Button’s bounce back

This season never ceases to amaze me. The racing hasn’t always been the best, but the outcomes have seldom been predictable. At first, the utter dominance of Brawn, and Button in particular, was unbelievable. They were unstoppable, and it took longer for the other teams to catch up.

Then when the other teams caught up, it looked like Red Bull had the pound seats. But in fact the whole thing unravelled for Red Bull and we instead saw a run of six different drivers winning six different races. That hasn’t happened since 1985.

Throughout that period, Button had underperformed. And despite maintaining his Houdini-like grip on the Championship lead, he appeared on the back foot. He faced questions over how he was handling the pressure of fighting for the Championship, and lost his cool when asked a direct question about it by Ed Gorman of The Times.

He turned up at Monza apparently reinvigorated. It is said that he changed his approach. Instead of worrying about defending the Championship, he was thinking of it was a five race championship in which he had a 16 point head-start. His tail is now up again, and this weekend he was part of a great Brawn revival.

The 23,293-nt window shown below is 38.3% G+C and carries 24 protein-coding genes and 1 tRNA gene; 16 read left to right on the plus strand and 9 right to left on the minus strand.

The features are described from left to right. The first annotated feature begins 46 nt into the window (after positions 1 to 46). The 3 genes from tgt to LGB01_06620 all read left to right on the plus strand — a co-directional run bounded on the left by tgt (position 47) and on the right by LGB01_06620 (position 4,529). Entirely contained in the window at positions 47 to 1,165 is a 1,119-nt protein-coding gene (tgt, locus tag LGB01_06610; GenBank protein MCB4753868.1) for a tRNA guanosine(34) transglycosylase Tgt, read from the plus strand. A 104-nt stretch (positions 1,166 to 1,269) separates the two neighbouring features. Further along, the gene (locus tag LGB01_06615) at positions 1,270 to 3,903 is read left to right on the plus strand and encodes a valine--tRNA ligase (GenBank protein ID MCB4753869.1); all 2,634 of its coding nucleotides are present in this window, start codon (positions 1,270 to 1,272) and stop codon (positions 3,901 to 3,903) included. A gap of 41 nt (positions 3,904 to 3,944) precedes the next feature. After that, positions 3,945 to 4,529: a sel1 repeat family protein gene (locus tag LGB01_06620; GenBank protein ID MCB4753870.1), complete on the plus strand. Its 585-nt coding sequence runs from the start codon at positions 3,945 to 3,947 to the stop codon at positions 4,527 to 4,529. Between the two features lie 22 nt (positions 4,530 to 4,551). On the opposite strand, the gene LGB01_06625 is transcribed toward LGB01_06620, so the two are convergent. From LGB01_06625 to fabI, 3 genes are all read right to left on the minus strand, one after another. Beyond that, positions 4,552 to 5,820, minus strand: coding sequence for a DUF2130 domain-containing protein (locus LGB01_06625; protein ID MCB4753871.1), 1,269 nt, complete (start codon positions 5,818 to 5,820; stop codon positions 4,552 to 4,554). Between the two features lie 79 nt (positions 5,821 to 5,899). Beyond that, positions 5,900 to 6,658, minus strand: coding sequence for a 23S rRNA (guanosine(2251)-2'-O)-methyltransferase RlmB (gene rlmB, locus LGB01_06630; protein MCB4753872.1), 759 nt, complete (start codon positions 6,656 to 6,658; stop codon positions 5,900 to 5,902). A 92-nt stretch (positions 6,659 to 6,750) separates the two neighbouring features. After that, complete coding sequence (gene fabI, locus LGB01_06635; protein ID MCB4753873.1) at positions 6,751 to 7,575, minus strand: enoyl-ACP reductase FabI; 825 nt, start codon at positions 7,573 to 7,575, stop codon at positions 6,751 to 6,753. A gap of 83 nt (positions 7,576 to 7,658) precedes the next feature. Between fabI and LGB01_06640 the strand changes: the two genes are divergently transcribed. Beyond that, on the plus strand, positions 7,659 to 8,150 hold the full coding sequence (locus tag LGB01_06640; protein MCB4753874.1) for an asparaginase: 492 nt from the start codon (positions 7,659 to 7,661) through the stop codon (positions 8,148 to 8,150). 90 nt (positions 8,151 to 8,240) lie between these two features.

I have to confess that I didn’t predict Brawn doing well at Monza. After all, at Spa-Francorchaps, a circuit with similar characteristics, Brawn were stuck firmly in the midfield. But I guess the hard braking zones, coupled with the awesome power of the Mercedes engine, played straight into their hands.

It was a disciplined approach from Brawn, who shunned headline-grabbing table-topping throughout the weekend. They instead went for a one-stop strategy, which left them occupying row 3 of the grid, but played into their hands massively during the race.

The only problem for Jenson Button was the fact that it was Rubens Barrichello who won the race. But despite having his best race since Turkey, Button has only lost two points from his lead — which is more-or-less the same sort of drop he has had from most of the past six races.

At the same time, Red Bull had yet another disastrous weekend. Mark Webber’s race was over after a first-lap tangle with Robert Kubica through the tight Roggia chicane. Meanwhile, Vettel lacked pace and could only score one point. The chance of a Red Bull driver winning the Championship has significantly diminished. Vettel has a 26 point deficit with only four races to go.

However, the most noteworthy part of the race was probably when Lewis Hamilton crashed on the final lap while he was running in third. The odd thing about it is that there is no immediately apparent reason for the crash. It seems that Hamilton just pushed a bit too hard. He was certainly pushing very hard all race, but you have to wonder why he thought he had a chance of catching Button with so little of the race remaining.

Some people like the fact that Hamilton is an aggressive driver, and I agree that it is more fun to watch than a more conservative driver who might settle for third. But this kind of needless mistake is something that Hamilton is particularly prone to, and it is what, for me, stops him from being a truly great driver. He needs the maturity to realise when is the right time to be aggressive rather than the simple “always push hard” approach.